In the last General Conference before his death, Elder Joseph B. Wirthlin, an apostle of the Lord, gave a memorable talk entitled “Come What May and Love it.” In this talk, he explains that the title of the talk is the advice his mother gave him at a time when he was upset over a football game he’d lost. He explained that every life has moments of hardship or sadness, and over time, he had developed several techniques for coping with them.
The first was to learn to laugh at mishaps instead of getting angry. He suggests this lengthens your life and makes the lives of others around you more pleasant as well. This is a lesson I learned long ago. I teach young children in church and there was a day when we found a body in the classroom-he turned out to be asleep, but looked dead-and a child asked me to explain where babies came from. The students got the giggles at the wrong moment and every carefully planned activity seemed to go awry. I could burst into tears or I could laugh. Over time, I’ve learned that laughter is better. When I have a bad class, I go home and search for the humor in it, and am somewhat known for my funny teaching stories. It just seems easier than crying, which is what I used to do after bad days.
Elder Wirthlin’s next tip was to seek for the eternal. He reminds us no one is exempt from trials, and points to several scriptural heroes who struggled with great trials, including Abraham and Moses. While their trials were great, there were eternal blessings that came from the trials. Trials can become blessings, but we can’t always see what the blessing will be just at first. God sees life through an eternal spectrum and knows things we don’t know. If we can trust Him, eventually, we too will understand how our trials can bless us and what we’ve learned from coping with them. Elder Wirthlin taught, “Sometimes the very moments that seem to overcome us with suffering are those that will ultimately suffer us to overcome.”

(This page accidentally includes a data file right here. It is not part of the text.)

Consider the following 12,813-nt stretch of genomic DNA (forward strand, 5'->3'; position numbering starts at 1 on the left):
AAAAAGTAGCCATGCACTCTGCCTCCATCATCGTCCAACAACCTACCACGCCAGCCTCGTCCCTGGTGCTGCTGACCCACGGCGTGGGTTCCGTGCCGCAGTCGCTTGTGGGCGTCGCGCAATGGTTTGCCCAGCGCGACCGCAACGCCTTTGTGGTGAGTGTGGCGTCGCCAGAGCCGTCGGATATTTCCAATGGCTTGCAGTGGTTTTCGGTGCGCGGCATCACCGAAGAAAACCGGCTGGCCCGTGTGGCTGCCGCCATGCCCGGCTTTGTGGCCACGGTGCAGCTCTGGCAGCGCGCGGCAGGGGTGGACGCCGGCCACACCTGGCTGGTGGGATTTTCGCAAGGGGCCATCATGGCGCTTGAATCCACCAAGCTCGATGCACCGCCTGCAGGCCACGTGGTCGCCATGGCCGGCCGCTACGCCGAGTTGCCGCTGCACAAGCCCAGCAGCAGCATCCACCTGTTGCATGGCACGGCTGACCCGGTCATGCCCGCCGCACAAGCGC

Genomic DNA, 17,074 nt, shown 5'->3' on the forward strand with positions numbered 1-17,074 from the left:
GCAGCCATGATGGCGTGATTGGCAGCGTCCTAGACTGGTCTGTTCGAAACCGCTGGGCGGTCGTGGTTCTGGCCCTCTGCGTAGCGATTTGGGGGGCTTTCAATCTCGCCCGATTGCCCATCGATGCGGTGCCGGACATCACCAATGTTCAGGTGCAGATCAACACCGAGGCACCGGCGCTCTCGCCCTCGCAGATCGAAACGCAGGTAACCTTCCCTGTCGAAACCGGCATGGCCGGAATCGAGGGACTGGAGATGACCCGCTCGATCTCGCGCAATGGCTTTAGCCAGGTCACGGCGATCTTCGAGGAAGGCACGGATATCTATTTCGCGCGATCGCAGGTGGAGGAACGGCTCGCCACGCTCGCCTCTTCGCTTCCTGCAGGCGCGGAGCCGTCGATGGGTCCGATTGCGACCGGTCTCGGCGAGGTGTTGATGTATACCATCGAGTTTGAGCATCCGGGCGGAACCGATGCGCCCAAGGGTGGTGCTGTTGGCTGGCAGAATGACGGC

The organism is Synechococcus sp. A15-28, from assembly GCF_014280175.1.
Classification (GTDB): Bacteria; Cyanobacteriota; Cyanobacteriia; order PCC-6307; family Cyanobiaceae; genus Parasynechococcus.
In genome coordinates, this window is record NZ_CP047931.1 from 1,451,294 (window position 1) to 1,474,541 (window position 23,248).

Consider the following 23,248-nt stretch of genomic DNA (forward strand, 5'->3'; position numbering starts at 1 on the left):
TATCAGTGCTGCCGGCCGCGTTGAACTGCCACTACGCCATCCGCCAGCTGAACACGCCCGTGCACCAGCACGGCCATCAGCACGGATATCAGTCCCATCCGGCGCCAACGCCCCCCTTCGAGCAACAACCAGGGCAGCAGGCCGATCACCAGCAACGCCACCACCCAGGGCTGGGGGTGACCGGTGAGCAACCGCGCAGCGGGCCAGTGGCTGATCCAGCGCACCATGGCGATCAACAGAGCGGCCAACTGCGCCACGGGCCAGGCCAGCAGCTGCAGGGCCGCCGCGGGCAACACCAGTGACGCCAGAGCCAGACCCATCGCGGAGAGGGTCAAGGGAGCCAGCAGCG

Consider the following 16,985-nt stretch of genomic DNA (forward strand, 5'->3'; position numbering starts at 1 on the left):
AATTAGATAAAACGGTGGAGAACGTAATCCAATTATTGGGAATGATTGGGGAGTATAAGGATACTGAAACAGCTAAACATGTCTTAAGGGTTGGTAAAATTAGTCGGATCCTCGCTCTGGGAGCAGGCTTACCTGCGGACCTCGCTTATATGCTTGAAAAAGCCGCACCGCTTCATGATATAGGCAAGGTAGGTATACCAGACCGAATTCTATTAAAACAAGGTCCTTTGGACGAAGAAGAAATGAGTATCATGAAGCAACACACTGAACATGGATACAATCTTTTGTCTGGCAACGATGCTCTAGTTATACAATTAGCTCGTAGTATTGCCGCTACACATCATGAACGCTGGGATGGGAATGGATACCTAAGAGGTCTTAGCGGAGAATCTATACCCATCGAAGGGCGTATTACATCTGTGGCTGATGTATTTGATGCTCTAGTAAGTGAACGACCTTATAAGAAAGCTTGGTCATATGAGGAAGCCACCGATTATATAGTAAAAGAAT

He next suggests adopting the principle of compensation. Elder Wirthlin explains, “The Lord compensates the faithful for every loss. That which is taken away from those who love the Lord will be added unto them in His own way. While it may not come at the time we desire, the faithful will know that every tear today will eventually be returned a hundredfold with tears of rejoicing and gratitude.” This step, too, requires patience and faith, but it can help if we look at the loss and imagine what the compensation would be. Again, if we develop enough trust in God, who is our Heavenly Father, waiting for the compensation can help us through the trials. Anticipation brings pleasure to lives.
His fourth step is to trust God and Jesus. This is encompassed in the previous steps, but it is helpful to keep it in mind as a separate step. It’s easy to trust God when things are going well, but the real test of faith is to see if we still trust Him when we can’t see how things could possibly work out. Reading the scriptures can help, because they are filled with true stories of people who trusted God and were rewarded for their faith.
One of my favorite stories of trust is found at the start of the Book of Mormon: Another Testament of Jesus Christ. Lehi, a wealthy man, was called to be a prophet. When his life was endangered, he was told by God to take his family, leave behind his wealth, and flee into the wilderness. While most of us would have serious doubts about that, perhaps even wondering if we’d really heard God correctly, Lehi didn’t hesitate. He packed up a few essentials and left everything behind. He had prophesied the destruction of Jerusalem, and he had faith in those prophecies. He knew if he’d stayed, he’d have been killed, either by the people of Jerusalem, or those who would come to destroy it shortly.
While most of us won’t receive direct revelation telling us what’s coming up, we can learn to place our trials in God’s hands and then trust Him to handle them well. In the meantime, we can train ourselves to look for the joy in every day. Even in the very worst days, there can be small bits of joy if we trust God enough to search for them.
Come what may and love it.
Terrie Lynn Bittner
The late Terrie Lynn Bittner—beloved wife, mother, grandmother, and friend—was the author of two homeschooling books and numerous articles, including several that appeared in Latter-day Saint magazines. She became a member of the Church at the age of 17 and began sharing her faith online in 1992.